Farewell, then, Reg Presley, lead singer of the Troggs, a group memorable for ‘Wild Thing’ one of the great dumb songs in rock’n’roll history – a well-stocked subset – and also participant in the scatological bootleg classic, The Troggs Tapes. In this, the eloquent, lubricated group take time out in the studio to discuss how to make a hit record: “Just add some f***in’ fairy dust.”
We can also thank the Troggs for Chris Knox’s mid-80s stint as a music critic. In Rip It Up he covered a late Troggs gig at the Gluepot, circa 1984-85, and described seeing Presley, his hard-working hero – aged a shocking 43, and still rocking – aprés gig in the backstage room, “fat and sweaty in his Scants”. That unforgettable image led to further work.
Update: In the comments, below, Joe W has written with what I’m sure is a more accurate memory of that Knox line. And I’ve changed the first link to go to the Independent’s obit of Presley, which shows how much more there was to him than ‘Wild Thing’. That song was written, of course, by Chip Taylor – Angelina Jolie’s uncle. Another song provided a late-career payday for Presley. I love it when that happens to songwriters.
2. Ascension Day
Angel Eve “guiding Holmes through”
“He’ll be with Eve now” opens an especially memorable story in the vast coverage of the recent death of broadcaster Paul Holmes. And in this morning’s Herald, headlined “Holmes gets haka as body heads to Auckland”, we are told that the funeral is a moveable feast:
The body of Sir Paul Holmes left his Hawkes Bay home this morning in a moving ceremony that included an emotional haka. A convoy of about seven cars is taking his body to Auckland for his funeral.
3. Academic rigour
In the February 4 New Yorker, Thomas Mallon writes an essay on Richard Nixon, and his relationship with his colleagues, competitors and the media. It concentrates especially on the 1952 “Checkers” speech, in which Nixon denied inappropriate funding or gifts – apart from a coat for his wife, and the family dog, neither of which he was giving up. Mallon reviews a recent book about the speech, by Kevin Mattson: Just Plain Dick: Richard Nixon’s Checkers Speech and the ‘Rocking, Socking’ Election of 1952 (Bloomsbury).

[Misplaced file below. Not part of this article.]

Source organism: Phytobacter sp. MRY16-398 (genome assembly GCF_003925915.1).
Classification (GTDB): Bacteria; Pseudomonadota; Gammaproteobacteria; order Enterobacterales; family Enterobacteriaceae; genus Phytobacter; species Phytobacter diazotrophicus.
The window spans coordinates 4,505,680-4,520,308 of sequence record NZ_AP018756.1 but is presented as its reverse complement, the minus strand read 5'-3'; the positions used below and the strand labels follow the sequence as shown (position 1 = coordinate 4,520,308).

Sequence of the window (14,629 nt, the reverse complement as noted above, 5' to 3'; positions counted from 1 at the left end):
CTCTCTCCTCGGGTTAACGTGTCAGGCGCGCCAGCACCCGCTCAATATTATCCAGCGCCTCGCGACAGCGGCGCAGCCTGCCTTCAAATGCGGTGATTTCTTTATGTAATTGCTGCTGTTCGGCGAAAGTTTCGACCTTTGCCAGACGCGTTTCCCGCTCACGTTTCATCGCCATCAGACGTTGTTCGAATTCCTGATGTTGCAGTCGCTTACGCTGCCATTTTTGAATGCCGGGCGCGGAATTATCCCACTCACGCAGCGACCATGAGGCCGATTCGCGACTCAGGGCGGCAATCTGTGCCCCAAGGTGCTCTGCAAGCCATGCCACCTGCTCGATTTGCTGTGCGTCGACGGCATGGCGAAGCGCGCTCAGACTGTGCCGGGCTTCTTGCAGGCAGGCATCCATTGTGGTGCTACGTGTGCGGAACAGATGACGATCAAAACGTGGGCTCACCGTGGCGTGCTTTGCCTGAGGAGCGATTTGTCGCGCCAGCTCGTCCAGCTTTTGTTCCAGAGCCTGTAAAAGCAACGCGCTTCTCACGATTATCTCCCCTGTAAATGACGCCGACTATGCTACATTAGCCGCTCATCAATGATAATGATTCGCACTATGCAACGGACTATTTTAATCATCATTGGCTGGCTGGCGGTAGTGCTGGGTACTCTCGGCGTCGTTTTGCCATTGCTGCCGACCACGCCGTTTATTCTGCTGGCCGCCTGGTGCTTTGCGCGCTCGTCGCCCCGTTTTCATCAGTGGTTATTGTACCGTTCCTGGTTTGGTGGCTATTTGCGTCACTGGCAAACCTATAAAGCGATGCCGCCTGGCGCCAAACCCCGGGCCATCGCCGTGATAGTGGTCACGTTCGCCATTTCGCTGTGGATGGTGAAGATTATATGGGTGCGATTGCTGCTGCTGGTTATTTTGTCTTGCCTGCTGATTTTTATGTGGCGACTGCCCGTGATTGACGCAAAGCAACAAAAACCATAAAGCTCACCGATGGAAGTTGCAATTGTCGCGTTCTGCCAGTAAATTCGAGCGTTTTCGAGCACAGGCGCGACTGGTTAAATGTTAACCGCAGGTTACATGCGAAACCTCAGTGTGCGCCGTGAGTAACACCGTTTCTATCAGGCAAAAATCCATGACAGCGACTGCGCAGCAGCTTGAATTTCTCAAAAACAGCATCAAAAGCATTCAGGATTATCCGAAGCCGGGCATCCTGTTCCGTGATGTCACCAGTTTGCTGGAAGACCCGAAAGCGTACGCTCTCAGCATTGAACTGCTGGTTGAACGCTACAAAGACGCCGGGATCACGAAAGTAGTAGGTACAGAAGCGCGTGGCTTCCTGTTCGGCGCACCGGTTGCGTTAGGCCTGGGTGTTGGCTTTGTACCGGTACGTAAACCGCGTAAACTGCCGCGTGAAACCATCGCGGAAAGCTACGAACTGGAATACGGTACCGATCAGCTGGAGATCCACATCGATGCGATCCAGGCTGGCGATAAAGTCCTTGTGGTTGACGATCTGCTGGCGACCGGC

In this new work, Professor Mattson seems to believe that he’s again playing fair, summarizing Nixon’s response to the charges as a “bizarre mix of authenticity and performance art,” but the author’s thumb is never long off the side of the scale on which he piles up evidence of Nixon’s political and personal awfulness.
… Mattson makes clear from the first page of Just Plain Dick that he would really rather be writing a novel. “If the brain waves of Richard Nixon,” he begins, “had been read between September 18 and 22, 1952, they might have gone like this.” What follows is a four-page italicized and wholly implausible internal monologue in which Nixon sounds like a cross between Andy Hardy and Bela Lugosi. … When Mattson does consent to work within the normal confines of nonfiction, he operates like an academic with dreams of a mass audience, or, at least, the hope of receiving teaching evaluations that will commend him as an especially with-it prof.
4. Tone Deaf
In Thesis Eleven, May 2007, Australian music writer Clinton Walker – who wrote Buried Country, an excellent history of Aboriginal country music – expressed his problem with academics writing about popular music.
When the academy finally discovered that popular music and culture might be a useful measure of history and society, it was like a dam wall breaking. The problem was that fashionable obscurantist deconstruction became the orthodoxy. That’s why Australian music studies has given us too much information on current local hip-hop, say, because it ticks the correct boxes – post-modernism, globalism, multi-culturalism – at the expense of fast disappearing histories.
As a music professor friend of mine said of this species, “I looked in at one of their conferences, and it was like they weren’t talking about – or had even listened to – music at all.”